Dissident Russian writer Dmitry Glukhovsky insists he will not stop speaking out against Moscow, despite facing years in jail after being charged over criticism of the war in Ukraine.
The author of the popular dystopian novel "Metro 2033", set in the ruins of the Moscow metro system following a nuclear war, has been in the crosshairs of the authorities for months.
Even in the centre of the European Union, where he was attending the Frankfurt Book Fair, Glukhovsky admitted that he did not feel safe.
But the 43-year-old -- who says he lives in Europe, but declines to specify where -- told AFP that he will continue to voice criticism when he deems it necessary.
"When something outrageous has happened in Russia, I have to comment on it," said the author, who had security guards accompanying him at some of his talks at the fair.
Glukhovsky, who has spoken out against Moscow's invasion in social media posts and opinion pieces for Western media, said the way he was being targeted would have been "unthinkable" a few years ago.
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"The regime is transforming itself into a real dictatorship. Even one voice against (it) is already a danger," said Glukhovsky, whose other works include "Tales From the Motherland", a collection of political satire, and "Text".
"When the regime was authoritarian, it was way more flexible."
Glukhovsky has been caught in a widening crackdown against dissent, launched in the wake of Russia's invasion of Ukraine.
Authorities have introduced a law that imposes hefty jail terms for publishing information about the military which are deemed false by the government.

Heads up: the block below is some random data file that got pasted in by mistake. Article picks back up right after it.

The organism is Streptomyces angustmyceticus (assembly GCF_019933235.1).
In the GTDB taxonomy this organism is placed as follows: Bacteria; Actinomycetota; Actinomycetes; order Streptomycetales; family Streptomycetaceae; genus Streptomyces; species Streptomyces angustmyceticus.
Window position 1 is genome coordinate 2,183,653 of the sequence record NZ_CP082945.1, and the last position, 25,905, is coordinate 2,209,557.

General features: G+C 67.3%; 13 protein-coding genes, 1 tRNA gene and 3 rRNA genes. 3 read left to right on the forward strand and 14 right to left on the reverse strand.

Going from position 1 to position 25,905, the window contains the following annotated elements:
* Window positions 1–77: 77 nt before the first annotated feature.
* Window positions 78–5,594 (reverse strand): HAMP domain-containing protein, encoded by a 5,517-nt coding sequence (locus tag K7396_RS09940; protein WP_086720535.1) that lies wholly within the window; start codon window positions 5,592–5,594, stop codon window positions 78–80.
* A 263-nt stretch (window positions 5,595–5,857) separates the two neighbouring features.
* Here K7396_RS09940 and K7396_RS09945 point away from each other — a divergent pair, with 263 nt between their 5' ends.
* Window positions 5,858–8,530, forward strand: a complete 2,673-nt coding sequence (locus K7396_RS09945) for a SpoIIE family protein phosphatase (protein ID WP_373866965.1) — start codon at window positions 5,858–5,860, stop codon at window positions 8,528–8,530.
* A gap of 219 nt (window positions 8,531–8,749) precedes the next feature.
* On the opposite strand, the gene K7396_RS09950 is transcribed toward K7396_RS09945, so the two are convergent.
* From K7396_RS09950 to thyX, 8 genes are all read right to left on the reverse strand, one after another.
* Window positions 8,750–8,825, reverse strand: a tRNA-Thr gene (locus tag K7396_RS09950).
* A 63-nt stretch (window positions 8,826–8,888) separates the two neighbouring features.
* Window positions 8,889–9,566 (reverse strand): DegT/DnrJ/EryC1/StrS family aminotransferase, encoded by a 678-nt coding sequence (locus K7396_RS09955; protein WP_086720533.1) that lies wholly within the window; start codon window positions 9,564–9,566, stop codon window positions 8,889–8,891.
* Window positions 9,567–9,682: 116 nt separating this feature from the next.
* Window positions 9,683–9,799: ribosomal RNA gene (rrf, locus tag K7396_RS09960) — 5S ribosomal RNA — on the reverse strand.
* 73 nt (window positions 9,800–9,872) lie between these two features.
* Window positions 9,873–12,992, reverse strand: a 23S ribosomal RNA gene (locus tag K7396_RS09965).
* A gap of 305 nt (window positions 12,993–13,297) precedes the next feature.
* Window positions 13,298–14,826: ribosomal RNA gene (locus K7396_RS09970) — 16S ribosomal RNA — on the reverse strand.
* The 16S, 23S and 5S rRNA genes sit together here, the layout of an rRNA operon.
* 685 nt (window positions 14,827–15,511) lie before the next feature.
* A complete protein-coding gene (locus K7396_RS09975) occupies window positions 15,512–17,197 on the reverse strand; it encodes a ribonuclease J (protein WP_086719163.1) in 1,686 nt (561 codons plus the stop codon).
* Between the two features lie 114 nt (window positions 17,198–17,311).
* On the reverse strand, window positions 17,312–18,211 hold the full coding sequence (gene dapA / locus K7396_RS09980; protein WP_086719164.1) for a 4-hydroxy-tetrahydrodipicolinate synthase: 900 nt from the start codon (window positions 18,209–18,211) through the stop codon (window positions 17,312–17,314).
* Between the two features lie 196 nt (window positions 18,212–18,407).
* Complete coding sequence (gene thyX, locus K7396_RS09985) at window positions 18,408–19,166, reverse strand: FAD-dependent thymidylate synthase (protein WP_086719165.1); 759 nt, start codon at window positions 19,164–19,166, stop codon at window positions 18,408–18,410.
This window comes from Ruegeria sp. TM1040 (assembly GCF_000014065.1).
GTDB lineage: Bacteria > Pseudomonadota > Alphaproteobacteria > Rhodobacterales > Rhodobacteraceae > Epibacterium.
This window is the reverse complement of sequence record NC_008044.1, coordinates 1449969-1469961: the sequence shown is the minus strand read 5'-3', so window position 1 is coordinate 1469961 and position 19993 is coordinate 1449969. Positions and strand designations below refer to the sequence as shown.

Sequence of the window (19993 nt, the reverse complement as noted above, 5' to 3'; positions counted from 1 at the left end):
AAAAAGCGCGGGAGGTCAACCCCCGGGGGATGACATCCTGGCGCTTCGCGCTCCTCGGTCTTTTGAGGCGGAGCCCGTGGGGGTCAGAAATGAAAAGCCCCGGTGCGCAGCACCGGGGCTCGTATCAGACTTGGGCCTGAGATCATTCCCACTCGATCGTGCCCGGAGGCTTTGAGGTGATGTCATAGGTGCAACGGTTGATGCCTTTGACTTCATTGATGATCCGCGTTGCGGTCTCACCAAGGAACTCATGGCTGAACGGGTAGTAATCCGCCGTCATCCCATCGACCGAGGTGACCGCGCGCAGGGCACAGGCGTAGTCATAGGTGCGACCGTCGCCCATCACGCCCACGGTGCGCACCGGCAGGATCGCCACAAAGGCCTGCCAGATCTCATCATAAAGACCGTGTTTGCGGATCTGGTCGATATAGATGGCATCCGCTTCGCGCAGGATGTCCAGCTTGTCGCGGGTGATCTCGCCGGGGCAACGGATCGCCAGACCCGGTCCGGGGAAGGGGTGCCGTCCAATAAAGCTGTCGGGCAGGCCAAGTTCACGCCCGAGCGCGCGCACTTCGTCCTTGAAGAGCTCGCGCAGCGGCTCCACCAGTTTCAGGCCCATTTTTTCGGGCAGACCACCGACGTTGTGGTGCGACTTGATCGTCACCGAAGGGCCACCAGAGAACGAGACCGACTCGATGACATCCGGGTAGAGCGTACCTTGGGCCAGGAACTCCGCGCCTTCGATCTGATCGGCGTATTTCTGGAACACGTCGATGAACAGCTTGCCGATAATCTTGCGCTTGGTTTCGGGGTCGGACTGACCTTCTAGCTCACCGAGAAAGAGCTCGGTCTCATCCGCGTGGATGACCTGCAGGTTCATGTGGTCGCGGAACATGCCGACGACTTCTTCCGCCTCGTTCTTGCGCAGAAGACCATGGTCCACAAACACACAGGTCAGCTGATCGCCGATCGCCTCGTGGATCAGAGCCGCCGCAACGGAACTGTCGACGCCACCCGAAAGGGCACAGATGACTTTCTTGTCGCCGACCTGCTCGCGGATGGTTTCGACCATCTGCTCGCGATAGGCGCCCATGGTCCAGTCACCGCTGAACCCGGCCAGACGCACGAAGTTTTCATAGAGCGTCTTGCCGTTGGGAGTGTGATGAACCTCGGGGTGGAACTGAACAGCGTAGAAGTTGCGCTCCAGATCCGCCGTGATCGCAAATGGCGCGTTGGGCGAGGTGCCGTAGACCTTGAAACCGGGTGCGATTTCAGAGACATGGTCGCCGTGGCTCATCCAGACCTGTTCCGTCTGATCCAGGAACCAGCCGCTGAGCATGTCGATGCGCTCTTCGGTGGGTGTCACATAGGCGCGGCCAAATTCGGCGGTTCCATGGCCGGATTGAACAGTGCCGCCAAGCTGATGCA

In June, a Russian court ordered his arrest in absentia. He says that he has been accused of discrediting the Russian military, and acting out of political hatred towards Russian President Vladimir Putin.
The author and former journalist says he now faces up to 15 years in jail if he returns home and is convicted, as well as a hefty fine.
Earlier this month -- after he criticised Russia's partial mobilisation to support the faltering efforts of its military -- Moscow labelled the author a "foreign agent".
The term, reminiscent of the "enemy of the people" of the Soviet era, has been used extensively against opponents, journalists and human rights activists accused of conducting foreign-funded political activities.
"Reality is turning absurd and grotesque way faster than we could have imagined," said Glukhovsky at the annual book fair, the world's biggest publishing event, which wrapped up at the weekend.
Rather than a "foreign agent", the writer sees himself as a "patriot".
Glukhovsky said he just wants Russia to "become a normal European country, leave its old imperial ambitions behind, and modernise, (to) just stop oppressing its own people and causing trouble to the neighbours".
"That, I think, is the most patriotic thing that you can come up with," he added.
'Based on lies'
As for the recent legal moves, Glukhovsky concedes they have made him more "watchful" for potential threats, even when outside Russia.
"You can't really feel safe," he said, pointing to the poisoning in Britain of dissident Alexander Litvinenko which London blames on Moscow.
"The rules that were applicable up until now, are not applicable any longer."
The author sees no prospect of returning to Moscow in the near future, fearing he will be arrested as soon as he arrives.
And even if he does go back, Glukhovsky believes a great deal will have changed as Russia undergoes a radical transformation.
"I will not find the country I love," he said.
And while Putin's hold on power appears unassailable, Glukhovsky says it will not go on forever -- and urges people to hang on "until this rotten, fake dictatorship crumbles".
"And it will crumble, inevitably," he said. "Because it's based on lies."